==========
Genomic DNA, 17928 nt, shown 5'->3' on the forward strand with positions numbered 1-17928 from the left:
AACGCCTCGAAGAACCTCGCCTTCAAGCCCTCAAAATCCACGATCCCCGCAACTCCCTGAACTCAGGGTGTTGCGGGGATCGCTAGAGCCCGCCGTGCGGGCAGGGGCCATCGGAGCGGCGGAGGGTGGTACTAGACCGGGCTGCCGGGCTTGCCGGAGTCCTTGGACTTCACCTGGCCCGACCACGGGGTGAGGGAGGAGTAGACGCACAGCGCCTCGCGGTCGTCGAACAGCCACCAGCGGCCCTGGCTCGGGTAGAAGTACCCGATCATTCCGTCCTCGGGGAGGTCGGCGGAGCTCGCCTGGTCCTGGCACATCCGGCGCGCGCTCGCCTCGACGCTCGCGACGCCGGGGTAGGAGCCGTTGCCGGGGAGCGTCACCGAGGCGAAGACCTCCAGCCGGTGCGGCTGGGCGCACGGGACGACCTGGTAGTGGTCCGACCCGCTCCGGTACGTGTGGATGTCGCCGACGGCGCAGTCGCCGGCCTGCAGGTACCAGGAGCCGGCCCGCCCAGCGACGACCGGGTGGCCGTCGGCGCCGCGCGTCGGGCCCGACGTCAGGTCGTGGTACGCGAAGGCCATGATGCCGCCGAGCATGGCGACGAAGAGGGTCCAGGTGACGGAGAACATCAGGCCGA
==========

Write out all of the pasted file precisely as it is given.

Genomic DNA, 17928 nt, shown 5'->3' on the forward strand with positions numbered 1-17928 from the left:
AACGCCTCGAAGAACCTCGCCTTCAAGCCCTCAAAATCCACGATCCCCGCAACTCCCTGAACTCAGGGTGTTGCGGGGATCGCTAGAGCCCGCCGTGCGGGCAGGGGCCATCGGAGCGGCGGAGGGTGGTACTAGACCGGGCTGCCGGGCTTGCCGGAGTCCTTGGACTTCACCTGGCCCGACCACGGGGTGAGGGAGGAGTAGACGCACAGCGCCTCGCGGTCGTCGAACAGCCACCAGCGGCCCTGGCTCGGGTAGAAGTACCCGATCATTCCGTCCTCGGGGAGGTCGGCGGAGCTCGCCTGGTCCTGGCACATCCGGCGCGCGCTCGCCTCGACGCTCGCGACGCCGGGGTAGGAGCCGTTGCCGGGGAGCGTCACCGAGGCGAAGACCTCCAGCCGGTGCGGCTGGGCGCACGGGACGACCTGGTAGTGGTCCGACCCGCTCCGGTACGTGTGGATGTCGCCGACGGCGCAGTCGCCGGCCTGCAGGTACCAGGAGCCGGCCCGCCCAGCGACGACCGGGTGGCCGTCGGCGCCGCGCGTCGGGCCCGACGTCAGGTCGTGGTACGCGAAGGCCATGATGCCGCCGAGCATGGCGACGAAGAGGGTCCAGGTGACGGAGAACATCAGGCCGA